121             NA              NA
129             NA              NA
479             NA              NA
1393            NA              NA
6786            NA              NA
7061        Trp197Stop     Shortened by
                             18 codons
15688       Frameshift     Enlarged by 1
                               codon
17640           NA              NA
17854           NA              NA
19807           NA              NA
20017       Frameshift      Truncation

21815           NA              NA
27439           NA              NA
44586        Lys323Glu          NA
73282           NA              NA
134524       Asp414Ser          NA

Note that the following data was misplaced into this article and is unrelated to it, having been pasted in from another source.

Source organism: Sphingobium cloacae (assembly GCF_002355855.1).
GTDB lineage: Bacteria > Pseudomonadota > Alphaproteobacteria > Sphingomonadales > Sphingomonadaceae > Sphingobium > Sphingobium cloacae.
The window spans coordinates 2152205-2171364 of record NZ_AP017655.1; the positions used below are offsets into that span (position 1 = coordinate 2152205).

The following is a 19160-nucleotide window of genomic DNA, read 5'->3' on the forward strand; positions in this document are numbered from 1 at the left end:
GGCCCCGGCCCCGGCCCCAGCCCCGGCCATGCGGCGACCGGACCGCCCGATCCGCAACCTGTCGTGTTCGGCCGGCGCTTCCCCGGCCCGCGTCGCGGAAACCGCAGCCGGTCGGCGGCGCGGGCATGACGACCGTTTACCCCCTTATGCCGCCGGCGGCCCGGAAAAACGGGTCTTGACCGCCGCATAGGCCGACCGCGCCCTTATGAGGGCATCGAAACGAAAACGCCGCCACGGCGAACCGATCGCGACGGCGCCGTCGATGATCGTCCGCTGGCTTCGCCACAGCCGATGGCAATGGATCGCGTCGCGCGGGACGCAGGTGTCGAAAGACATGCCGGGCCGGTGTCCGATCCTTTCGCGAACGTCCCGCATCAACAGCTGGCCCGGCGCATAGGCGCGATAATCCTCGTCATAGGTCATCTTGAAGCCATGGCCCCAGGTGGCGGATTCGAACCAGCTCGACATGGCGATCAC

145080       Pro84Leu           NA
170827       Ile195Phe          NA
190138      Frameshift      22 changed
                              codons
173402          NA              NA

190478          NA              NA
190486          NA              NA

* Differences are show in bold and underlined. ASFV, African swine
fever virus; ITR, inverted terminal repeat; NA, not applicable; ORF,
open reading frame.

([dagger]) International Nucleotide Sequence Database Collaboration
accession nos: ASFV Georgia 2007/1, FR682468.2; ASFV Belgium 2018/1,
LR536725.

Note: Differences are show in bold and underlined are indicated #.
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Title Annotation:RESEARCH LETTERS
Author:Forth, Jan H.; Tignon, Marylene; Cay, Ann Brigitte; Forth, Leonie F.; Hoper, Dirk; Blome, Sandra; Be
Publication:Emerging Infectious Diseases
Geographic Code:4EUGE
Date:Jun 1, 2019